Love Later Life

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There is no cure for ageing

Because ageing isn’t an illness, but a way of life.

And some are better at it than others

The secret?

Think yourself younger than you really are:

On a crowded bus or tube, offer your seat to a young man

Design a website, invent an app

Take up Zumba, forget to nap

For no-one can predict what’s lying in store

With a future more challenging than ever before.

 

So enjoy the adventure

Time flies, they say, but it’s us that fly

Time sits on its hands, as we rush by.

And life has a way of gathering speed

So seize the day, we’re a special breed

In the blink of an eye

The wave of a hand

The beat of a heart

The brush of a tear

You are old.

But valued still.

Welcome to the fold.

 

Written by English poet Roger McGough

This poem was created for the latest Age UK tv advert – I think it’s beautiful. In the cinema version of the advert, it is read by 92 year old movie legend Christopher Lee.

 

You can find me on Twitter and Tumblr @suzie81blog, and don’t forget to check out my Facebook page http://www.facebook.com/suzie81speaks

 

Image Credit: http://www.wisdomquotesandstories.com

44 thoughts on “Love Later Life

  1. I liked the poem very much and was really impressed with you until you gave the credit. Anyway, it’s an interesting coincidence that we both sort of wrote about the passage of time today. I wonder what may have prompted us both?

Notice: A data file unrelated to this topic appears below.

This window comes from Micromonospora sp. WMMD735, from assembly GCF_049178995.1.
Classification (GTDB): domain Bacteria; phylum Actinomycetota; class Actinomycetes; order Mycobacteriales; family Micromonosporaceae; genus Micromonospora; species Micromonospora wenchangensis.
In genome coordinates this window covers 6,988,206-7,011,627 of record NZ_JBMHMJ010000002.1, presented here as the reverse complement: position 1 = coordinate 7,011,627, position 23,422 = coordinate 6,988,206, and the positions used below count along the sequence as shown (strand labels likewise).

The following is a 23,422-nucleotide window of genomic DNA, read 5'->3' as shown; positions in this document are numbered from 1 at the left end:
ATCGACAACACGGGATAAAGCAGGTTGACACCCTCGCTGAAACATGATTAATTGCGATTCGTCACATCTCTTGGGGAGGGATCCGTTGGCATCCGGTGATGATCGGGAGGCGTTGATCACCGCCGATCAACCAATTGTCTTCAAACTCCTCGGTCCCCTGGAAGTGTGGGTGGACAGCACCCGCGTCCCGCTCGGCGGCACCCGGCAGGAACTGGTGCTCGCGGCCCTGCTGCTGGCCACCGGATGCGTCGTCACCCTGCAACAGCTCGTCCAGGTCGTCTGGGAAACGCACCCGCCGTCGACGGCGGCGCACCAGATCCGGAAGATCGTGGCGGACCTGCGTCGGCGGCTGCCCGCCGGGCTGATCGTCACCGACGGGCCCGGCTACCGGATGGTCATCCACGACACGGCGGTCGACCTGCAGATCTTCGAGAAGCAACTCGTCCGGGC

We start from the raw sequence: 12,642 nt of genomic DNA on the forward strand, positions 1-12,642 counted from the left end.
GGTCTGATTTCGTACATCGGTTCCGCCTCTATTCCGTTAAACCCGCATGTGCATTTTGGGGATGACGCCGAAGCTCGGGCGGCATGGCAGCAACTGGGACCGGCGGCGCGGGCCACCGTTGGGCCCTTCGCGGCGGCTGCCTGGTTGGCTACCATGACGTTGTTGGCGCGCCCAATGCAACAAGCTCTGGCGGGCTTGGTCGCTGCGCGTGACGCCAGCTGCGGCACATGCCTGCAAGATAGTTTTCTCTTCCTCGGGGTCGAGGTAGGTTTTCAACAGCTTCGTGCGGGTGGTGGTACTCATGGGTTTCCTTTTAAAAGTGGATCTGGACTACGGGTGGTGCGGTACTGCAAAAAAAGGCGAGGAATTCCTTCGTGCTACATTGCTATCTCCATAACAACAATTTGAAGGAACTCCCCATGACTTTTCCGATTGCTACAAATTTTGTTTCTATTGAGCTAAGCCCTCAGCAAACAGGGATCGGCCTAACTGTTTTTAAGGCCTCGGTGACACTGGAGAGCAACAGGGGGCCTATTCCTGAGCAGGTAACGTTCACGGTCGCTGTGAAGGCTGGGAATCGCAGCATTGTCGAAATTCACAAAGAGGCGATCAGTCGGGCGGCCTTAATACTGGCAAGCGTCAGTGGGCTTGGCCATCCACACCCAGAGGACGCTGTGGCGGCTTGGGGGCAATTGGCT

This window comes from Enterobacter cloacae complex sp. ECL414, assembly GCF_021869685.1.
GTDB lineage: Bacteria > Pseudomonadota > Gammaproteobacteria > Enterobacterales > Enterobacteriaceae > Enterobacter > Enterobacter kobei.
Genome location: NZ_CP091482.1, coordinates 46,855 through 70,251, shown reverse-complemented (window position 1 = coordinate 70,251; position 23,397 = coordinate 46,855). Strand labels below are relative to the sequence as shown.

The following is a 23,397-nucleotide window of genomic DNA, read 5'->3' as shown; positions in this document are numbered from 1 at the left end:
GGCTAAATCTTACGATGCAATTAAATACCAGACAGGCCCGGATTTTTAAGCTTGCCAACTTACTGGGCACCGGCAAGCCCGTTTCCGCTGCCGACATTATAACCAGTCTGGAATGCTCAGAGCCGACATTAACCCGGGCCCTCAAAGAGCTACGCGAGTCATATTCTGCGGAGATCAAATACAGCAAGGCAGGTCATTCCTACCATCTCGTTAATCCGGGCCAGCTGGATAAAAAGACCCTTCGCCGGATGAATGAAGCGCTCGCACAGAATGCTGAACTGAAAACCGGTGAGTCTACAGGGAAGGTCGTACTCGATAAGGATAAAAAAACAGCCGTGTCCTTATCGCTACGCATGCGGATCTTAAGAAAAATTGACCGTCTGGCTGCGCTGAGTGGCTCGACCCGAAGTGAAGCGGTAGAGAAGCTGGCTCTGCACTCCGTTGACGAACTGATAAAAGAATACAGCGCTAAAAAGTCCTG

• Haha, I wish I was anywhere near as talented as he is! I read your post and loved it – the idea of a million thoughts over a million seconds. Perhaps it’s that time of year where everyone reflects on their lives, their time and how they are spending it?

  2. Hi Suzie – thanks for posting that. I’ll have a look at the Age UK ad.

    I think this ageing generation is actively questioning the assumptions of what ‘old age’ looks and feels like like, as they questioned other cultural assumptions back in the post-war years. They’re the ones who brought the NHS into existence after all, in a time of great national austerity too. And the ones who put the energy into the 60s. Hopefully they’ll keep challenging preconceptions as they keep ageing.

    When I was somewhere near your age I remember keeping a postcard of Georgia O’Keefe in her later years http://www.biography.com/people/georgia-okeeffe-9427684 with her lines and her strength etched on her face, as a future to welcome.

    All best wishes
    Elaine

    • Hi Elaine,
      My health has been in quite a precarious balance on and off since my mid-20s and so I have just been grateful for every new year and the passage of time. I will be turning 46 this year so I like your Georgia O’Keefe.
      Best wishes,
      Rowena

  3. Having just had a birthday and being 35 backwards, it was great to read this, Suzie. I honestly thought you had written it yourself until you told us it was written by Roger McGough. I’ve tried writing poetry and only wish I could write something like that. Maybe one day.

    • I find poetry very difficult – I think that it was because we were force fed it at school, but I love Maya Angelou… I wish I had just a small portion of the talent that McGough has!

  4. Another thing about ageing is that the body is constantly surprising us with a new pain here, a new pang there, a loss of teeth, hair deserting the head, etc. etc. etc. There is also the awareness of the gifts of nature, an appreciation for the air we can still breathe, and, of course, infinite thankfulness for the love of family and friends. The older I get (an octogenarian), the more I know that I know nothing.

  5. Pingback: January Round Up: An Exciting Month for Suzie81 Speaks and Advertising Opportunities | Suzie81 Speaks

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